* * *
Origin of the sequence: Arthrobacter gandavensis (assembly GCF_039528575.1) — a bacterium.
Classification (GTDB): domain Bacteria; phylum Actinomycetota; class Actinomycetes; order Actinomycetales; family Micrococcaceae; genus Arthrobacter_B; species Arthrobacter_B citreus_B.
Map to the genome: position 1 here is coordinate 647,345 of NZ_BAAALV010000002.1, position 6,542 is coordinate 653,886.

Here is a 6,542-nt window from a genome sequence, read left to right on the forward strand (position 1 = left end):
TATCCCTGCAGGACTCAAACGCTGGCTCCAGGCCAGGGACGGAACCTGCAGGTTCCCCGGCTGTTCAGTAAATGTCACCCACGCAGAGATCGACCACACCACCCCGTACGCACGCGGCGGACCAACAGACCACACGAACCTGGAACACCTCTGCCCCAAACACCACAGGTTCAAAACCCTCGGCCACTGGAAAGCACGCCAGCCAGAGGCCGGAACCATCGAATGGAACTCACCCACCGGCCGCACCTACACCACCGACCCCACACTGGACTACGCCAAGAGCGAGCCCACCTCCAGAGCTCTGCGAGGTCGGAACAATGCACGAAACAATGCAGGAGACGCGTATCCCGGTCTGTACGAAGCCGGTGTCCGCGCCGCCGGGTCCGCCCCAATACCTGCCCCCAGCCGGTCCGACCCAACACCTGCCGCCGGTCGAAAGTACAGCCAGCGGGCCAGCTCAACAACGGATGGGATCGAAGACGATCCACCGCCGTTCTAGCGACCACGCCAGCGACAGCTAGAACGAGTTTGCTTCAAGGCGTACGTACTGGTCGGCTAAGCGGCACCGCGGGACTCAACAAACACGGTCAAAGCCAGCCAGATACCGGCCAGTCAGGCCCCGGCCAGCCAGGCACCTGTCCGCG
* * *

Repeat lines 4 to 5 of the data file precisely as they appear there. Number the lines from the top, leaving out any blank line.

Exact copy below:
Here is a 6,542-nt window from a genome sequence, read left to right on the forward strand (position 1 = left end):
TATCCCTGCAGGACTCAAACGCTGGCTCCAGGCCAGGGACGGAACCTGCAGGTTCCCCGGCTGTTCAGTAAATGTCACCCACGCAGAGATCGACCACACCACCCCGTACGCACGCGGCGGACCAACAGACCACACGAACCTGGAACACCTCTGCCCCAAACACCACAGGTTCAAAACCCTCGGCCACTGGAAAGCACGCCAGCCAGAGGCCGGAACCATCGAATGGAACTCACCCACCGGCCGCACCTACACCACCGACCCCACACTGGACTACGCCAAGAGCGAGCCCACCTCCAGAGCTCTGCGAGGTCGGAACAATGCACGAAACAATGCAGGAGACGCGTATCCCGGTCTGTACGAAGCCGGTGTCCGCGCCGCCGGGTCCGCCCCAATACCTGCCCCCAGCCGGTCCGACCCAACACCTGCCGCCGGTCGAAAGTACAGCCAGCGGGCCAGCTCAACAACGGATGGGATCGAAGACGATCCACCGCCGTTCTAGCGACCACGCCAGCGACAGCTAGAACGAGTTTGCTTCAAGGCGTACGTACTGGTCGGCTAAGCGGCACCGCGGGACTCAACAAACACGGTCAAAGCCAGCCAGATACCGGCCAGTCAGGCCCCGGCCAGCCAGGCACCTGTCCGCG